Results: Between 2001 and 2006, 200 patients received anti-TNF therapy for rheumatoid arthritis (n=108), juvenile idiopathic arthritis (n=11), psoriatic arthritis (n=37), ankylosing spondylitis (n=29), adult Still's disease (n=4), overlap disease (RA[2] and scleroderma or polymyositis, n=6), temporal arteritis (n=1), polyarteritis nodosa (n=1), dermatomyositis (n=1), amyloidosis secondary to RA (n=1) and Wegener's granulomatosis (n=1). Forty percent of RA patients discontinued the first anti-TNF agent due to side effects or insufficient response. Higher sedimentation rate and lower or negative rheumatoid factor predicted better response to therapy among RA patients. AS[3] and PS[4] patients had a better safety and efficacy profile. Severe infections occurred in 2% of patients. All eight patients who presented lung involvement as part of their primary rheumatic disease remained stable or improved. A significant improvement was achieved in all six patients with overlap disease.

Conclusion: Our daily practice data are generally in agreement with worldwide experience. The ‘deviations’ might be explained by the local health policy at that time. The impact of health policy and economic and administrative constraints should be taken into account when analyzing cohort daily practice data.






[1] TNF = tumor necrosis factor

[2] RA = rheumatoid arthritis

[3] AS = ankylosing spondylitis

[4] PS = psoriatic arthritis


February 2008
D. Tanne, R. Tsabari, O. Chechk, A. Toledano, D. Orion, Y. Schwammenthal, T. Philips, E. Schammenthal and Y. Adler

Background: Regular physical activity is known to have a beneficial impact on multiple cardiovascular risk factors, but there is no routine provision of exercise training programs to patients after ischemic stroke.

Objectives: To assess the tolerability, safety and effect of an outpatient supervised exercise training program in patients after a non-disabling ischemic stroke.

Methods: Patients discharged home following a minor ischemic stroke (modified Rankin scale; mRS ≤ 2) were referred to a 3 month outpatient supervised exercise training program, performed twice weekly as prescribed by a physiologist and supervised by physical therapy. Exercise capacity was evaluated by the 6 minute walk test, and by the modified Bruce exercise test.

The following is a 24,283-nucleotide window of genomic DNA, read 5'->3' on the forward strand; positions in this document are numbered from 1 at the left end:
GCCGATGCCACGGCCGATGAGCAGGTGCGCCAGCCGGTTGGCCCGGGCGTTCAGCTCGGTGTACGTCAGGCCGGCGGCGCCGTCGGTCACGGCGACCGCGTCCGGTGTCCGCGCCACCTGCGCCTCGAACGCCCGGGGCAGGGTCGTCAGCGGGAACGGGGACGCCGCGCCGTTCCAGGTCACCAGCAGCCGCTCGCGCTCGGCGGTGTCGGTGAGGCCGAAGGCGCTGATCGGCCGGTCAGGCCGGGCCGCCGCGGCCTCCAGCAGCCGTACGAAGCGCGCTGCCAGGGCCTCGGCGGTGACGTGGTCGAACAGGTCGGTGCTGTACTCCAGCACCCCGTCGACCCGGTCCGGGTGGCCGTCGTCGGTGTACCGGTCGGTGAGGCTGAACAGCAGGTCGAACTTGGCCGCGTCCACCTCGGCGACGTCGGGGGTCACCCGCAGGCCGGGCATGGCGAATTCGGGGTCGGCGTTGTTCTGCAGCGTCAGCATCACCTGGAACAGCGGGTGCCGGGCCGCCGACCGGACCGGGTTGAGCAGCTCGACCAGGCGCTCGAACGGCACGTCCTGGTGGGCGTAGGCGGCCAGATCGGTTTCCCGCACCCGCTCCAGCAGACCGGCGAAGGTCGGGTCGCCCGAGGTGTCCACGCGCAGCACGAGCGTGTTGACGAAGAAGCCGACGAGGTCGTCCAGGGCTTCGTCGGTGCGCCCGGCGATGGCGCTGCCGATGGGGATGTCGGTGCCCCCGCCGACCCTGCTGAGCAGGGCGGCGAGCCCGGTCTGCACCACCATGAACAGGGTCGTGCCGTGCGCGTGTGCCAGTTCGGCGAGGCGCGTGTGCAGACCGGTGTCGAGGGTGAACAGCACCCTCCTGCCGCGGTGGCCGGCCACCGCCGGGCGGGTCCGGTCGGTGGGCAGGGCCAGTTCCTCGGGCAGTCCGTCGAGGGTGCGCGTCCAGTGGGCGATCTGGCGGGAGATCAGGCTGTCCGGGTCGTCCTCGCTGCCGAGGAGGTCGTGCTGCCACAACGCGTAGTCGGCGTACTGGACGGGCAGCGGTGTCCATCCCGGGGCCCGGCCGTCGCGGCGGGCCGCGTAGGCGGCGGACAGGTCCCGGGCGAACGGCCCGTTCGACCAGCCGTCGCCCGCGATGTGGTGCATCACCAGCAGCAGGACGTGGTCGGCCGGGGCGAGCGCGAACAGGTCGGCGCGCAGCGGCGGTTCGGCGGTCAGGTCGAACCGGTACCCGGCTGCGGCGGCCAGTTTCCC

Results: Of the 52 patients who met the selection criteria, 43 underwent supervised exercise training within 2 months of stroke onset and 9 did not (control group). The baseline characteristics were comparable between the two groups. Following the exercise training program, an improvement in exercise capacity was observed manifested by improvement in the 6 minute walk test (444 ± 90 to 557 ± 99 meters in the exercise group vs. 438 ± 101 to 418 ± 126 in the control group; P = 0.002 for the score changes) and in the exercise duration achieved in the modified Bruce test and the metabolic equivalents achieved [9.6 ± 3.7 to 12.4 ± 3.2 minutes and 6.2 ± 2.8 to 8.5 ± 3.4 respectively in the exercise group (n=41) vs. 9.2 ± 3.5 to 8.0 ± 3.4 min and 5.8 ± 1.8 to 5.8 ± 2.8 in the control group (n=7); P = 0.0009 and 0.01 for score changes, respectively].

Conclusions: An outpatient supervised exercise training program after a minor ischemic stroke is feasible, well tolerated and is associated with improvement in exercise capacity. We strongly recommend that an aerobic exercise program be offered to suitable patients after an ischemic stroke.